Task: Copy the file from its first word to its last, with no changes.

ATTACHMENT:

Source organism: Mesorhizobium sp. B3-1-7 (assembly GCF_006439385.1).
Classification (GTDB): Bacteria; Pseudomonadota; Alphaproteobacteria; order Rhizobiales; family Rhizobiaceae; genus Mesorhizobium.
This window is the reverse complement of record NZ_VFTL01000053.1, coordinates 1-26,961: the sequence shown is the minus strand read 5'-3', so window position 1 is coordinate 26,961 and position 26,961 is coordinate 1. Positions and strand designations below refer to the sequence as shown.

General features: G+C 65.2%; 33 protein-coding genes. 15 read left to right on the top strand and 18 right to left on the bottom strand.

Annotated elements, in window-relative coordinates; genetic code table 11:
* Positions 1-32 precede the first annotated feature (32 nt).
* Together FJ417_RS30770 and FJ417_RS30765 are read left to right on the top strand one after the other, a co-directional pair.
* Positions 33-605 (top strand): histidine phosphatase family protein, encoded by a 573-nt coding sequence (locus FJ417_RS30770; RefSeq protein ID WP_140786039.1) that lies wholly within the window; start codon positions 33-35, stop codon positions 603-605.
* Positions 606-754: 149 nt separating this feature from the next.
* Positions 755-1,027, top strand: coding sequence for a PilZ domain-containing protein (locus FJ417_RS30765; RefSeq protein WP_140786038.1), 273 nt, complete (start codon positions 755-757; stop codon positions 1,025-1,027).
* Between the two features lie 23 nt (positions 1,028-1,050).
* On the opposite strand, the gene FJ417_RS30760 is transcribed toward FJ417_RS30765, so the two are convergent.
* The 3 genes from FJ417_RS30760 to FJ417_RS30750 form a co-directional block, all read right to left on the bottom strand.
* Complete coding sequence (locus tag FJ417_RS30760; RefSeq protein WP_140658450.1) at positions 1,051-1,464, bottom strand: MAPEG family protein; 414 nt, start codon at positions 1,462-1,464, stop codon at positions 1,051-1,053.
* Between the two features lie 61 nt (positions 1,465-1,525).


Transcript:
Source organism: Mesorhizobium sp. B3-1-7 (assembly GCF_006439385.1).
Classification (GTDB): Bacteria; Pseudomonadota; Alphaproteobacteria; order Rhizobiales; family Rhizobiaceae; genus Mesorhizobium.
This window is the reverse complement of record NZ_VFTL01000053.1, coordinates 1-26,961: the sequence shown is the minus strand read 5'-3', so window position 1 is coordinate 26,961 and position 26,961 is coordinate 1. Positions and strand designations below refer to the sequence as shown.

General features: G+C 65.2%; 33 protein-coding genes. 15 read left to right on the top strand and 18 right to left on the bottom strand.

Annotated elements, in window-relative coordinates; genetic code table 11:
* Positions 1-32 precede the first annotated feature (32 nt).
* Together FJ417_RS30770 and FJ417_RS30765 are read left to right on the top strand one after the other, a co-directional pair.
* Positions 33-605 (top strand): histidine phosphatase family protein, encoded by a 573-nt coding sequence (locus FJ417_RS30770; RefSeq protein ID WP_140786039.1) that lies wholly within the window; start codon positions 33-35, stop codon positions 603-605.
* Positions 606-754: 149 nt separating this feature from the next.
* Positions 755-1,027, top strand: coding sequence for a PilZ domain-containing protein (locus FJ417_RS30765; RefSeq protein WP_140786038.1), 273 nt, complete (start codon positions 755-757; stop codon positions 1,025-1,027).
* Between the two features lie 23 nt (positions 1,028-1,050).
* On the opposite strand, the gene FJ417_RS30760 is transcribed toward FJ417_RS30765, so the two are convergent.
* The 3 genes from FJ417_RS30760 to FJ417_RS30750 form a co-directional block, all read right to left on the bottom strand.
* Complete coding sequence (locus tag FJ417_RS30760; RefSeq protein WP_140658450.1) at positions 1,051-1,464, bottom strand: MAPEG family protein; 414 nt, start codon at positions 1,462-1,464, stop codon at positions 1,051-1,053.
* Between the two features lie 61 nt (positions 1,465-1,525).